General Katumba Wamala, the Minister of State for Works, moved for the second reading of the 2018 Roads Bill in which he revealed that vandalising of infrastructure will be dealt with tougher penalties.
The proposed road bill seeks to reform and amend laws relating to development, maintenance and management of all public roads, making them safer for all road users.
It also seeks to extend the road reserve from the current 15 metres to 40 metres away from the road.
General Katumba Wamala said that this is intended to guarantee safety of road users and also work on cases of road reserves being encroached on.
In part of his presentation, he stated that, ”There is need for stringent measures prescribed by regulations to ensure the safety of road users during the construction, operation and maintenance of public roads for example provision of pedestrian crossings, footway and over bridges and road furniture.”
Honourable Robert Kafeero Sekitoleko, chairperson of the Physical Infrastructure Committee, while presenting the bill said that the proposal on increasing road reserve to 40 metres will only enhance the country’s development programmes. He recommended that the Roads Authority should first acquire land in accordance with Article 26 of the Constitution before reserving.
The Chairperson also said that synchronisation of the national axle load control is in line with the rest of the East African Community timing. He, however, added that the Bill, initially proposed tough penalties against offenders and some were unrealistic. His committee proposes re – alignment of some of these penalties in order to reflect ”realism and practicality.”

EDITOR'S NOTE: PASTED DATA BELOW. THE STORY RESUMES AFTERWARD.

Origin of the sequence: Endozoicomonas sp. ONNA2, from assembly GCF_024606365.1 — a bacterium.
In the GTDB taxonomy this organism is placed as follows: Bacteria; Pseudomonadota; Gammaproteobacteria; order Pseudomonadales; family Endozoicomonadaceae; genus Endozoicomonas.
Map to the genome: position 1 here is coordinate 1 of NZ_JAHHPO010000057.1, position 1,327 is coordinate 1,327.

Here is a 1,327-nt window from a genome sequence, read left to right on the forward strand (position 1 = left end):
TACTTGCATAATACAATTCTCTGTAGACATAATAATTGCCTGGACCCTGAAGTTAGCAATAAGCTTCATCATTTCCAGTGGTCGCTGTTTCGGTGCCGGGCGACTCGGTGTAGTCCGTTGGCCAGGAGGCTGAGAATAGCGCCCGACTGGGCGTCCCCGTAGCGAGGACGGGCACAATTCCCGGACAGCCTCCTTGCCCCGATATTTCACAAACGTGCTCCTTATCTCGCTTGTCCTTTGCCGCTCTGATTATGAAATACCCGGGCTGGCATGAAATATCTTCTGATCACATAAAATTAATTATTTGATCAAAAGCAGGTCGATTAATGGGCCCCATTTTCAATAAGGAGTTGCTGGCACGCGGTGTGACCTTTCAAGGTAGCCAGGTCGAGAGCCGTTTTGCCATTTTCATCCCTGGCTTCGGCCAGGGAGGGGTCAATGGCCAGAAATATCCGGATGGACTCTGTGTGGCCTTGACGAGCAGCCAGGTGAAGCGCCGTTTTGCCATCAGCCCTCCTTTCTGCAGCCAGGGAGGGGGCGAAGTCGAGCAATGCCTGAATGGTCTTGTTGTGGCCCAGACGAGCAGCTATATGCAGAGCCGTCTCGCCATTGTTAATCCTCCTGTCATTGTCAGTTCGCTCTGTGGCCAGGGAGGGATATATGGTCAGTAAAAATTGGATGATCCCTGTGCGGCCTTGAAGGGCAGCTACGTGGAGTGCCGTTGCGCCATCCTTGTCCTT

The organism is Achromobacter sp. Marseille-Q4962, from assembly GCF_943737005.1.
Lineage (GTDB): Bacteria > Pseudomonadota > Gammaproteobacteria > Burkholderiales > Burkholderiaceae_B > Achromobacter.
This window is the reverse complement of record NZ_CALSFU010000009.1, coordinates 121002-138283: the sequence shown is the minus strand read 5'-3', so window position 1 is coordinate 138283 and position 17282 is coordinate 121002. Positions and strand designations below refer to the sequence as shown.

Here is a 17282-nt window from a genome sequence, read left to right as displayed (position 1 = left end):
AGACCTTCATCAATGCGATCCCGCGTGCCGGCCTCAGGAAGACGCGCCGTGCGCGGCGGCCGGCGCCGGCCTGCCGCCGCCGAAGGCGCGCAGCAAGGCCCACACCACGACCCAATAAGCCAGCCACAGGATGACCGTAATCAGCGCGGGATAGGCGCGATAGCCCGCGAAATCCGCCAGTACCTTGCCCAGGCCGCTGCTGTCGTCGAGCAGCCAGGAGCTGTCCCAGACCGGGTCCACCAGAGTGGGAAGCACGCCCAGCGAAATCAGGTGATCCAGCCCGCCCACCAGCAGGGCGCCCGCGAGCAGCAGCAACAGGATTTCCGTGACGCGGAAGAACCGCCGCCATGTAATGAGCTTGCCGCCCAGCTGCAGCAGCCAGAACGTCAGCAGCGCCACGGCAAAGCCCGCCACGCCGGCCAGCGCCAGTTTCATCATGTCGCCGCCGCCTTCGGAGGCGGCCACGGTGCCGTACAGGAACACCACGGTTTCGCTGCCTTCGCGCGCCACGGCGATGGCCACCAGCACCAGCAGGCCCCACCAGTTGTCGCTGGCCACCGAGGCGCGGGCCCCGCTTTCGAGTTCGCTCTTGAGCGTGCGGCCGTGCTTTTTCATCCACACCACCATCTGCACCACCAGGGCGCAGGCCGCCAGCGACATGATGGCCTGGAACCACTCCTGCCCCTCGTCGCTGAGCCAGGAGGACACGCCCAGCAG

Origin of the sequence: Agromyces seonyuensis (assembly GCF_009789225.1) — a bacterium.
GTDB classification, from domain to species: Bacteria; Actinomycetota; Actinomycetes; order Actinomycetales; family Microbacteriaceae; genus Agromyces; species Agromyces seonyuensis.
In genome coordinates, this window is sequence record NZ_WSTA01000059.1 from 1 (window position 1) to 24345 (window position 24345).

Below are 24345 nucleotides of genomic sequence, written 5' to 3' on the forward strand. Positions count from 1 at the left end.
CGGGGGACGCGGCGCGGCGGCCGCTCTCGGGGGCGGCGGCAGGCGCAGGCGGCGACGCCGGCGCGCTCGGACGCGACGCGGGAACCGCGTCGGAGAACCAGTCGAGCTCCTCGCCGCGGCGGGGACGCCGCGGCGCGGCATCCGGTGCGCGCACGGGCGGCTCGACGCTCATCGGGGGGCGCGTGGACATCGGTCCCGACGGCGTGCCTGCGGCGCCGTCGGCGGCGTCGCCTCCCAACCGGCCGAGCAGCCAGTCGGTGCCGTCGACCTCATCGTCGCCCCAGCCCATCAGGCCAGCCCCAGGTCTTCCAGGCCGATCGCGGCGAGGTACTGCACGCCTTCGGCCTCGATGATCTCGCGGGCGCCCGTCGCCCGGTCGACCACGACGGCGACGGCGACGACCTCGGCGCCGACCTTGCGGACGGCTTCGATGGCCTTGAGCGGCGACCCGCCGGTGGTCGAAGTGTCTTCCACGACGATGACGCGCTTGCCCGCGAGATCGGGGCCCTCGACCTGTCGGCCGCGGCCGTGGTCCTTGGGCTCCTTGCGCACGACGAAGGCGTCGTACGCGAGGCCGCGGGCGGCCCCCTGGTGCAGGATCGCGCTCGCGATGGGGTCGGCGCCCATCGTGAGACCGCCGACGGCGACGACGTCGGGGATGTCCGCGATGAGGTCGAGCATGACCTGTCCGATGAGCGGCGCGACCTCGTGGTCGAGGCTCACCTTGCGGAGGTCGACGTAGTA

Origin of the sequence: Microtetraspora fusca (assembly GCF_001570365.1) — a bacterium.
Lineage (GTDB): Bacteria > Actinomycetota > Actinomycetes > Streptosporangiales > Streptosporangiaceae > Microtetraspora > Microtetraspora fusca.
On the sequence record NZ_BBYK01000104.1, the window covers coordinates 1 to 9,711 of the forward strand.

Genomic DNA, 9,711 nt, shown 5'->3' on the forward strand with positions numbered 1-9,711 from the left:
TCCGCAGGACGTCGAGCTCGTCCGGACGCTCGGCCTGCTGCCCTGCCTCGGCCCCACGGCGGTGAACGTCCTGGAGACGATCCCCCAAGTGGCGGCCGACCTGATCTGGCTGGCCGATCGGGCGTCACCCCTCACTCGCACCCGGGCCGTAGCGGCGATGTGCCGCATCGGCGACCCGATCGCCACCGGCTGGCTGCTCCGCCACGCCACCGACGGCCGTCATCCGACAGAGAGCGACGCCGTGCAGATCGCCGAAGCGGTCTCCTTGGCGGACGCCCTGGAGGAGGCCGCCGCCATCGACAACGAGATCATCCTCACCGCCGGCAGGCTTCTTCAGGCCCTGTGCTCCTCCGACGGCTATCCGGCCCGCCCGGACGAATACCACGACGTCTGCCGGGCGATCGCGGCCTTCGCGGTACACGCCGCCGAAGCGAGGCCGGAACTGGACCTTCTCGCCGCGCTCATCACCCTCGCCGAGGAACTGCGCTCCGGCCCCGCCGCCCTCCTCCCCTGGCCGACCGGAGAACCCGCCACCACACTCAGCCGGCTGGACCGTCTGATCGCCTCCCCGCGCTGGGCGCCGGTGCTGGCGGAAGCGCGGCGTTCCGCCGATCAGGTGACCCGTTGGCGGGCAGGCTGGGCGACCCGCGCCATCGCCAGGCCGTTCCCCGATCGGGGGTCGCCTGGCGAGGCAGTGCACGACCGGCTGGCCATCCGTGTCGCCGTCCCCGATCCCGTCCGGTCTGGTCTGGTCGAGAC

Among the many issues, the bill also proposed that for any damage or vandalism caused on any road infrastructure, the offender will have to compensate the relevant road authority and will be liable for all the costs and expenses in that regard. It also argues that for any person who fails to comply with a speed limit set by the Minister commits an offence and will be liable on conviction to a fine not exceeding ten thousand currency points or imprisonment not exceeding seven years, or both.
In his minority report however, UPC’s Hon. Jonathan Odur differentiated from his colleagues and said that there was little or inadequate consultation of the public on the Road Bill. He said that the committee failed to hold regional consultative meetings in all the regions of Uganda like it had earlier agreed, something that he says was required.
He also said that the committee only consulted seven stakeholders which included the Road Fund, Police and Uganda Human Rights Settlement Network, UNRA, and the Ministry Of Works which the honourable argues that are not a representative of the entire country.
Debate on the proposed Road Bill left the legislators divided in opinion which prompted the Deputy Speaker, Jacob Oulanyah to push it to Wednesday 8th, May 2019. It was however not discussed as plenary was adjourned till Thursday, May 9, 2019 at 2:00pm.